The model, creator, meditation and Reiki practitioner, and podcast host took her time filling her new home with items of personal significance (see: her grandfather’s denim jacket from the ’70s, a pine branch to remind her of her native South Carolina), natural textures, and beachy shades, with color playing a huge part in how she was going to make the space feel like home. “Color to me translates into peace and freedom of expression,” Niki said. “I am so heavily influenced by the color of a room. It sets my mood. Color lets me know if this is a room I can relax in or play in or even get down to business in. Color is a reflection of who we are.”

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U.S. consumers more optimistic about labor market, Fed survey finds

U.S. consumers more optimistic about labor market, Fed survey finds

(Reuters) – U.S. consumers in September became slightly less worried about losing their jobs and more optimistic about their earnings, though the effects of the economic crisis caused by the coronavirus pandemic lingered, according to a survey released on Tuesday by the New York Federal Reserve.



a large stone statue in a park: FILE PHOTO: The Federal Reserve in Washington


© Reuters/Kevin Lamarque
FILE PHOTO: The Federal Reserve in Washington

The average perceived chance of becoming unemployed over the next year dropped to 16.6% in September from 18% in August but was still well above the pre-pandemic level of 13.8% in February. The drop was driven by an improvement in sentiment among people above age 60 and those with household incomes below $50,000.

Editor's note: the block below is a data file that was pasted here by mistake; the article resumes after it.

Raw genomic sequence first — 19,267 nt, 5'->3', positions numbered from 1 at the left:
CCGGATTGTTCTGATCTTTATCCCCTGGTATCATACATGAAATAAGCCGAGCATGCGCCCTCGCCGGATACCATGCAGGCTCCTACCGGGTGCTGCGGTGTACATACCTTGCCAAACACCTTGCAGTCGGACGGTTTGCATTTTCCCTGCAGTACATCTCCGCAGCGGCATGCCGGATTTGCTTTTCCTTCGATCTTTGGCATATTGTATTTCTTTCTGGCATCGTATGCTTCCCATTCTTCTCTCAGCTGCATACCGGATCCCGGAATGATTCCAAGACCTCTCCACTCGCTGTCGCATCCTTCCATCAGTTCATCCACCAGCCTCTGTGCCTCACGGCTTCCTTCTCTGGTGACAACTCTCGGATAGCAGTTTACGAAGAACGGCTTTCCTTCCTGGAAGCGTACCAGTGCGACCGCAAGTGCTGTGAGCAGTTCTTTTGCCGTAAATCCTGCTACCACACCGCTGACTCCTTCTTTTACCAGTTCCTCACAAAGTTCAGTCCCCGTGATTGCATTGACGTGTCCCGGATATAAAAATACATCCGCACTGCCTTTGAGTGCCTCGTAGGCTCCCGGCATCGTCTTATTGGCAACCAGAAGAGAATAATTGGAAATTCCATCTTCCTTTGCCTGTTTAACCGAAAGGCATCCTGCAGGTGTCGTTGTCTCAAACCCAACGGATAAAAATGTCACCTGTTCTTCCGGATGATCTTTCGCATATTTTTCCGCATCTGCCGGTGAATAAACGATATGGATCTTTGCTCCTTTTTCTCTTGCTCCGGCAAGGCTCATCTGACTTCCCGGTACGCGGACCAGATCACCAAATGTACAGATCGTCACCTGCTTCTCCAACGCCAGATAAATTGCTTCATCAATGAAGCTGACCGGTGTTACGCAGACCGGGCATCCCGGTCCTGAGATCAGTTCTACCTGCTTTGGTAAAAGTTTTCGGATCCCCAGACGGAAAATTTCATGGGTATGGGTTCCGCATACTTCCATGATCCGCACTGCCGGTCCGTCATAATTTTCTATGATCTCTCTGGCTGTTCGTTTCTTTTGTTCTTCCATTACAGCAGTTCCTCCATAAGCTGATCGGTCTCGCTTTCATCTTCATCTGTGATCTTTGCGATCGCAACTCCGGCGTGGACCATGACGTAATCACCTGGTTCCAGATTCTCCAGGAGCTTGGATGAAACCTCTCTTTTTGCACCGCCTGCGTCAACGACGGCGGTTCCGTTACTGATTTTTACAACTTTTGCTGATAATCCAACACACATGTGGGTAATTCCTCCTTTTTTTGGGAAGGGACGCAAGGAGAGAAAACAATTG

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While the U.S. labor market continues to heal from the damage caused by the pandemic, data released by the Labor Department earlier this month shows the recovery is slowing. Nonfarm payrolls increased by 661,000 jobs in September, the smallest gain since the jobs recovery started in May.

The Fed survey suggested that some consumers think the worst of the pain in the labor market has passed. Expectations that the U.S. unemployment rate will be higher in a year dropped to an average 36.4% in September from 39.1% in August.

Consumers reported feeling better about their pay and their ability to spend. The median expectation for household income growth increased to 2.3% in September, up 0.1 percentage point from August but still below the 2019 average of 2.8%. Median expectations for household spending growth increased to 3.4% in September, from 3% in August, reaching the highest level since May 2019.

The survey of consumer expectations is a monthly poll conducted on a rotating panel of 1,300 households.

Median inflation expectations for the next year remained unchanged at 3% at the one-year horizon and expectations for the next three years dropped